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Storm Pabuk strikes Thai beaches

January 4, 2019

The storm has made landfall on Thailand's south coast, unleashing gusting winds and surging waves and causing one death. Officials, fearing it could be the worst storm in decades, evacuated thousands ahead of time.

Thailand tropical storm Pabuk
Image: Reuters/Bluechip IT Samui

One person died as Tropical Storm Pabuk, Thailand's first tropical storm in 30 years, made landfall on the country's south coast on Friday.

The storm — feared to be the worst to hit Thailand since 1989 — threatens to pound some of the country's popular island destinations such as Koh Samui, Phuket and Krabi with heavy downpours and strong winds. Over 6,100 people were evacuated from various provinces ahead of the storm, government officials said. 

On Friday the storm whipped up waves of 2 to 5 meters (6 to 16 feet), while gusting winds knocked down trees and blew the roofs off houses. The storm made landfall in the Pak Panang district in the Nakhon Si Thammarat province.

Disaster officials said that one member of a fishing boat crew had been killed when the boat capsized in the Pattani province due to high winds. One other crew member remained missing, while four others were reported safe. 

Storm losing steam

On Thursday, the Thai Meteorological Department said the storm had been moving west into the Gulf of Thailand with maximum winds of 65 kilometers (40 miles) per hour.

By landfall Friday, however, officials said that the storm was losing speed.

"It is expected to downgrade to be a tropical depression," the Thai Meteorological Department said while still urging caution. "People should beware of the severe conditions that cause forest runoffs and flash floods."

Stormy conditions are expected to last through Saturday. Officials warned people to stay inside until the storm had passed.

Thursday preparations

Before hitting Thailand, the storm's approach sent tens of thousands of tourists fleeing the popular beach resorts where they been vacationing for the holiday season.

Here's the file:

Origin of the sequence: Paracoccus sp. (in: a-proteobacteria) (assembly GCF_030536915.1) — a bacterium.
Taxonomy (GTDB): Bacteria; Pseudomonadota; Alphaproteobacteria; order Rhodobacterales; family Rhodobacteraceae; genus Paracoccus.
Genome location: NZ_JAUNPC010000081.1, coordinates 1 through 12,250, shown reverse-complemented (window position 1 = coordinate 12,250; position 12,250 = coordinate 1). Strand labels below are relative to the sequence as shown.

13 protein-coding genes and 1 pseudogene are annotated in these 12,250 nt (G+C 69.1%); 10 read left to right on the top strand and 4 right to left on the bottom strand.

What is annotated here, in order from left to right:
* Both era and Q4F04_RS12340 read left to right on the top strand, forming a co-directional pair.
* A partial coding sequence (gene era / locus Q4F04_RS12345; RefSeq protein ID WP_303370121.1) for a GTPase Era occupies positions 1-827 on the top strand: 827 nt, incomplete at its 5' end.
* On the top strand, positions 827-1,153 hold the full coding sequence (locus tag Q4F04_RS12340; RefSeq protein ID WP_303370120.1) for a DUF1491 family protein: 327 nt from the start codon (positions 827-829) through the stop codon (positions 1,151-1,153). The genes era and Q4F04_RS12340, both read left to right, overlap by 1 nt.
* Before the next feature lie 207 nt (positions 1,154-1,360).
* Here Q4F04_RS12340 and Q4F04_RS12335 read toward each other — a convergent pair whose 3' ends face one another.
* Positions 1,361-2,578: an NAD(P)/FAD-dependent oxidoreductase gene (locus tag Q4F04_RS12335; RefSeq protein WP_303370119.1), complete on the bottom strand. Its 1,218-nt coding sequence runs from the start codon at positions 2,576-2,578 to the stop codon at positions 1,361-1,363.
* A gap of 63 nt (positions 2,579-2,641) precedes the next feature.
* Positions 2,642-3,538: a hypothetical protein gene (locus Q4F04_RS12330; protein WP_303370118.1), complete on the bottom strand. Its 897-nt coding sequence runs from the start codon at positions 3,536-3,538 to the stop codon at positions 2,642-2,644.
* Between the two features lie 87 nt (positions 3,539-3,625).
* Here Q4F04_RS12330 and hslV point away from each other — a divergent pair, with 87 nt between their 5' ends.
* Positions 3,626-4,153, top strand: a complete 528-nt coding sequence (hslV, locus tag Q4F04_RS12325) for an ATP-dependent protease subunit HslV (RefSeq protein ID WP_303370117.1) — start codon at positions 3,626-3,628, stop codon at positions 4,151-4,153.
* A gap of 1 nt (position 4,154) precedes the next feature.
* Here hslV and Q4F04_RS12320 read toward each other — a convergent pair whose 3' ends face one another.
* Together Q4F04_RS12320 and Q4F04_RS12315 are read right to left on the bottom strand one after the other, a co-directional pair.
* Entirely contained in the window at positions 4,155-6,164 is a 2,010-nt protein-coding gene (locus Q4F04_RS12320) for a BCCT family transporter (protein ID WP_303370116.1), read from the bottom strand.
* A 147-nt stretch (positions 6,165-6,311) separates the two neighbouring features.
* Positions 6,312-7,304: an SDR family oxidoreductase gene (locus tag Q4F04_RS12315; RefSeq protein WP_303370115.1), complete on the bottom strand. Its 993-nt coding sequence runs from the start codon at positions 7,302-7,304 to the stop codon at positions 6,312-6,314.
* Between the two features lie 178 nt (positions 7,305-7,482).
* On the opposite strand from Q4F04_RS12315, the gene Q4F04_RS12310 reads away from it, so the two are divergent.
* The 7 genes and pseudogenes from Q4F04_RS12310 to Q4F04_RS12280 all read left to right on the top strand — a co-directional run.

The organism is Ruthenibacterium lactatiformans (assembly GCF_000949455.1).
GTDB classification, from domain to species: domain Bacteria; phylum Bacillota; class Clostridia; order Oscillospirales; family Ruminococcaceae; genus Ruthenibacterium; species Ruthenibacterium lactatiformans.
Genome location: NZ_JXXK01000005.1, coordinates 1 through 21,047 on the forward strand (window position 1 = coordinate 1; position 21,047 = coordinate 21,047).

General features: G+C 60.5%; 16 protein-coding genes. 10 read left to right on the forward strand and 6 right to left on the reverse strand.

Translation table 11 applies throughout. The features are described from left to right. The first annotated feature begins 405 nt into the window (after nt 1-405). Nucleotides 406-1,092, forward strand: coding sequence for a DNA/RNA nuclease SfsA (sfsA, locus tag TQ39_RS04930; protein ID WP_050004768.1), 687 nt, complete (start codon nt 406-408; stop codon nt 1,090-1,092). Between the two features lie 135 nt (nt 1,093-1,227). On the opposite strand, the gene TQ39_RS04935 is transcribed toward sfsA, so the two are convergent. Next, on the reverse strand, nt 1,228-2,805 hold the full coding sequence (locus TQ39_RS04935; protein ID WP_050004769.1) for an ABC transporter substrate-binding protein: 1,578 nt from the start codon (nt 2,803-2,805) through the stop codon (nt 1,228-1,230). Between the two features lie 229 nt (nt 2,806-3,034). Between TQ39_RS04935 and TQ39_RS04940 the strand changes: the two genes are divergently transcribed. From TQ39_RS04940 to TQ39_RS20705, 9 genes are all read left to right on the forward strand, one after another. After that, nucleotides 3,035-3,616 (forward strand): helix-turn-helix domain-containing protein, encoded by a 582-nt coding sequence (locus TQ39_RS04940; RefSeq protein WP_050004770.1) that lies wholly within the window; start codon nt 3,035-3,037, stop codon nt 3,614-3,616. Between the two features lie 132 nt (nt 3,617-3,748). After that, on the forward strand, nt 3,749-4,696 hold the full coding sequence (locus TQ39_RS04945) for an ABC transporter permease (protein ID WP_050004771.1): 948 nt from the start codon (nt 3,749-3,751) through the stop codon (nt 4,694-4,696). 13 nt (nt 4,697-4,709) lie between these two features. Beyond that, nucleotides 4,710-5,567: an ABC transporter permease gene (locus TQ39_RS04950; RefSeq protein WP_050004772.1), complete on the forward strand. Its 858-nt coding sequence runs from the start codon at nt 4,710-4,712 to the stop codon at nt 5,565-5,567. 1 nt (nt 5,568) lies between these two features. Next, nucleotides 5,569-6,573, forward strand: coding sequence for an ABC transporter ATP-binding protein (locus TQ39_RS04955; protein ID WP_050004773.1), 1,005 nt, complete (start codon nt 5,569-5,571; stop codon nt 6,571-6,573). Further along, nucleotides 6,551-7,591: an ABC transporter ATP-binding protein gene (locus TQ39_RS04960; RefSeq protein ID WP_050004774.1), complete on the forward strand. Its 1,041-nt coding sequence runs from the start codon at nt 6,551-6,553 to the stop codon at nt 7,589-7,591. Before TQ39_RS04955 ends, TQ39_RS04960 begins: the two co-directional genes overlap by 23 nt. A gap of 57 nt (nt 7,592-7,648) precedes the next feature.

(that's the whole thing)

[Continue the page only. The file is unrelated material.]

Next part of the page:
On Thursday Thai authorities suspended ferry services and began evacuations in the provinces of Nakhon Si Thammarat and Surat Thani, expected to be the worst hit. Surat Thani is home to the popular tourist islands of Koh Samui, Koh Tao and Koh Phangan.

"There will be heavy rainfall and we have to be prepared for flooding or an impact on transportation," Prime Minister Prayuth Chan-ocha said. "We are ready ourselves, but if the rainfall is high we will need some time to resolve problems."

Read more: The world's deadliest hurricanes, typhoons and cyclones

Flights canceled

Koh Phangan and Koh Tao, which were packed with holiday-makers during the peak Christmas and New Year season, have emptied out since Wednesday.

"I think the islands are almost empty... between 30,000 and 50,000 have left since the New Year's Eve countdown parties," said Krikkrai Songthanee, Koh Phangan district chief.

Bangkok Airways, which has a virtual monopoly on the air route to Koh Samui, canceled all flights to and from the island, potentially stranding tourists.

Some hotel operators reported a few early checkouts and said they were prepared.

"Since the morning we have prepared sand bunkers and we have barricaded glass windows. We have also prepared first aid kits, torches, water, food and fuel for the hotel's power generator," said Ampawan Taopheng, manager of Lub D Koh Samui on Chaweng Beach.

Russian tourist dies

A Russian man drowned on Koh Samui on Wednesday after his family ignored warnings not to go into the sea.

"A family of three went swimming but the strong current caught a 56-year-old man who drowned," said Boonnam Srinarat, a local police officer.

"Island officials announced the warning and put up the red 'danger' flags... but maybe the family did not think the situation was that serious."

cmb/kms (AP, Reuters, AFP)

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